1 December, 2022

Blog

Statelessness & The Vanishing Of Habeas Corpus

By Rajan Hoole

Dr. Rajan Hoole

Audrey Rebera Memorial LectureOrganised by the Jaffna People’s Forum for Co-existence, 14th March 2022, St. John’s Parish Hall, Main Street, Jaffna

An overview by Rajan Hoole of the forthcoming book Democracy Stillborn: Lanka’s Rejection of Equal Rights at Independence?

This meeting has been called in remembrance of Audrey, whom many of you will recall as an ever-present and ever-willing friend regardless of the cost to her. Before I get on to the subject of the book Democracy Stillborn: Lanka’s Rejection of Equal Rights at Independence?; which I coauthored with Kirupaimalar Hoole, I will say a few words about Audrey.

Audrey Rebera

We got to know Audrey Rebera when she came to spend time with Rajani Thiranagama at her parents’ home in Nallur in 1988 when the train services resumed after the Indian Army’s takeover. That was shortly after Rajani, Dr. Sritharan, Daya Somasundaram and I had completed the writing of the Broken Palmyra. Since then our relationship with Audrey had been very close as it had been for many others.

Audrey gave up her well-paid job at the Central Bank to take over one nominally paid, as Secretary of the SCM in the early 1970s. That was just after I had ceased to be a member of the University SCM of which Rajani became an active member during that decade when the country and the world faced a lurch to radicalism with which Audrey was in active sympathy.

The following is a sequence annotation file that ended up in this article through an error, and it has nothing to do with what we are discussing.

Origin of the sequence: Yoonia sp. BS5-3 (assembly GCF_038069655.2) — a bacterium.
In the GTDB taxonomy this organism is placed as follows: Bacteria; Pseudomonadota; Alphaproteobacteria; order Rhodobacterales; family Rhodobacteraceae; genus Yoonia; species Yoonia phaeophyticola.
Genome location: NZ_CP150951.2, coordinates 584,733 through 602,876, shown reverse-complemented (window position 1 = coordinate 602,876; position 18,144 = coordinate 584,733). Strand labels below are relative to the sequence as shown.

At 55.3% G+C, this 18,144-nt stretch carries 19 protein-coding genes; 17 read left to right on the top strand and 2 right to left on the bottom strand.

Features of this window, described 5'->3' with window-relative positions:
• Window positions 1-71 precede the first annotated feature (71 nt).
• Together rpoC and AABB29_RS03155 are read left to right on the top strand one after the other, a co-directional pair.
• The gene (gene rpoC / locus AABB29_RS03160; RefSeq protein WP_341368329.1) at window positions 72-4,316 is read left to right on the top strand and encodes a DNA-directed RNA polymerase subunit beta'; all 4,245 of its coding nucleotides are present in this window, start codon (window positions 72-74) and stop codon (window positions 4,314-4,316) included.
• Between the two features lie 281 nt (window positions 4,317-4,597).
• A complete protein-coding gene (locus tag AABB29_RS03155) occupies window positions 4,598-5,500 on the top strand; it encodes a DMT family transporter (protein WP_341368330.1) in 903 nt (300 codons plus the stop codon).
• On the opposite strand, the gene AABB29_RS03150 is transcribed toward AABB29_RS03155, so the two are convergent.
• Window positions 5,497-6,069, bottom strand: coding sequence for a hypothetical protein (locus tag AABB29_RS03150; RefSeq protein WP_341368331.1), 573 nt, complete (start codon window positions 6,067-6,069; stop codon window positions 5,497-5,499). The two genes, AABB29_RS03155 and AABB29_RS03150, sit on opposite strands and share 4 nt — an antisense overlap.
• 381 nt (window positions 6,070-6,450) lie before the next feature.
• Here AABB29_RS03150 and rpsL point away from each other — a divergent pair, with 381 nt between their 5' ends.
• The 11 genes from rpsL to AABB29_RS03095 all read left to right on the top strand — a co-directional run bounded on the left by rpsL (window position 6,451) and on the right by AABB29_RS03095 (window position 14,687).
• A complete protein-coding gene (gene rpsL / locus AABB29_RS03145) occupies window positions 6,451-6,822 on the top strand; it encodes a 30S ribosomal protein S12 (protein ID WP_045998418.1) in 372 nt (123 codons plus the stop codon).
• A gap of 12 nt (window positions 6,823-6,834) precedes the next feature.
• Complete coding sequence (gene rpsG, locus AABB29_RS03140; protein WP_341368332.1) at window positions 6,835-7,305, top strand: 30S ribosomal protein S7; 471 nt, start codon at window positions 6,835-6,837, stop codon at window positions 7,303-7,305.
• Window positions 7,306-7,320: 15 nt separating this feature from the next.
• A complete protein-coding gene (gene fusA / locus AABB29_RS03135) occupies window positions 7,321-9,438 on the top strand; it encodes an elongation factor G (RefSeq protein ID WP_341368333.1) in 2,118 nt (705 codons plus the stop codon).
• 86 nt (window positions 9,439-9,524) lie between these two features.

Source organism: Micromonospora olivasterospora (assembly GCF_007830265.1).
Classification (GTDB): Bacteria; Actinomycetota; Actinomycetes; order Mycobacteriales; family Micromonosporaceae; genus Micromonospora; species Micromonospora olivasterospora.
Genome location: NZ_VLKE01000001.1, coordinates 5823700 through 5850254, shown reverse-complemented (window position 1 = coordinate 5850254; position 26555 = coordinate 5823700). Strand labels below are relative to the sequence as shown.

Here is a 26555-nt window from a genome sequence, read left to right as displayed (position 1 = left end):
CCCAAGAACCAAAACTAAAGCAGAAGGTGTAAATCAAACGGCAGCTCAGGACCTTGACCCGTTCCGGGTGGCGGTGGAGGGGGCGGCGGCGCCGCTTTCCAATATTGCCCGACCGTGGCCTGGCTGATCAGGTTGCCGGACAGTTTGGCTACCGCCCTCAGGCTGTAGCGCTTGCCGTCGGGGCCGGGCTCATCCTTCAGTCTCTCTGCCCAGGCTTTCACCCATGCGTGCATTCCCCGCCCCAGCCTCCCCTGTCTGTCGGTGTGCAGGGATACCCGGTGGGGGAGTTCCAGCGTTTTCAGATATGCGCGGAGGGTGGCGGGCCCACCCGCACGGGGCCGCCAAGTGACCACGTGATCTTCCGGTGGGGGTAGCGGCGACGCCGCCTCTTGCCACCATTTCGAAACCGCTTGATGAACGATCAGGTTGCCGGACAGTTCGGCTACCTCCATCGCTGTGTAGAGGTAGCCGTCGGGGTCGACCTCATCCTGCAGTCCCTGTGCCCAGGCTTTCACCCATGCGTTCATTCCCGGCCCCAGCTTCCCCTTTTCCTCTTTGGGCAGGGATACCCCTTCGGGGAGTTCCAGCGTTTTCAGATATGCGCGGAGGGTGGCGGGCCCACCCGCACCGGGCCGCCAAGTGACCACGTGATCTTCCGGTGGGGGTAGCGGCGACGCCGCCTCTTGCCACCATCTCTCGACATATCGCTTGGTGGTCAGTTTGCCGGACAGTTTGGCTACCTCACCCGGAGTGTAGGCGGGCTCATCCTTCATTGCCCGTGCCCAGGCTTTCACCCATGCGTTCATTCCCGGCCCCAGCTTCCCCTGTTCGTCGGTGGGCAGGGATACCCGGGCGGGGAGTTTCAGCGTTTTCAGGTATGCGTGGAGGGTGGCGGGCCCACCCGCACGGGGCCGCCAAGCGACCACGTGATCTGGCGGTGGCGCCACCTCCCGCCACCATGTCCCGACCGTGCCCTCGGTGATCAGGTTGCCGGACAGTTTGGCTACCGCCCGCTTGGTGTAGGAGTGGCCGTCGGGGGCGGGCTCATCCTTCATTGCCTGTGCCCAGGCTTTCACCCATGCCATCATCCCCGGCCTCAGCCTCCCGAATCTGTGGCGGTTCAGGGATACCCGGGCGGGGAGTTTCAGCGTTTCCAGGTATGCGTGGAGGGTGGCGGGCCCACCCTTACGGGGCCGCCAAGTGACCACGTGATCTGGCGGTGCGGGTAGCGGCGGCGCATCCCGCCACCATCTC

Audrey has been known under various labels, a Christian, a feminist, a left radical, to name a few, but most of all she represented the best of humanity. One instance related by Rajani’s husband Dayapala Thiranagama says it best. Though belonging to a left group hunted by the JVP Dayapala was also on the Government’s wanted list, going from refuge to refuge. Then famished and a stranger to Audrey, he knocked on her door in the dangerous year of 1988. Audrey did not ask who he was, but asked if he had eaten and invited him in. That portrays in miniature the singularly compassionate and courageous nature of Audrey.

Audrey’s politics came from her having been a devoted Christian. The first thing that confronted a visitor to her home was her prayer desk before which she knelt, a Bible and monthly bible-reading notes. She was voluntarily poor, but immensely rich in important ways. Her life reminds us of the story of Christ feeding the five-thousand. That was how she helped many people in need. You told her a difficult problem and to one’s surprise she found an answer. She knew whom to tap. She had helped many in need and had immense credibility.

Those of us born on or near that fatal year 1948, of independence and the Citizenship Act, could not help being pursued by an uneasy feeling. The Labour so punished with deprivation was until the mid-1960s earning 65 percent of our foreign exchange. They were the mainstay of the free education and free health we enjoyed. Their shameful state raised the question if we were living in the real world. The book records the deliberate, statutory neglect of the Plantation Tamil community. Worst of all was the humiliating, and heart-rending deportations to India of a people who satisfied every token of citizenship based on a crude Pact between the Governments of Ceylon and India, prompted by the Sino-Indian War of late 1962 and General Ne Win’s forced deportations of Indians in Burma in 1963.

These events are not bygones that affect us no more. They were an intimate influence on our politico-legal culture, the end of the habeas corpus right that was our anchor of freedom, the permissibility of arbitrary arrest and torture under the PTA and the bizarre law to suppress free-expression, mis-called the ICCPR Act. It was all to do with labour.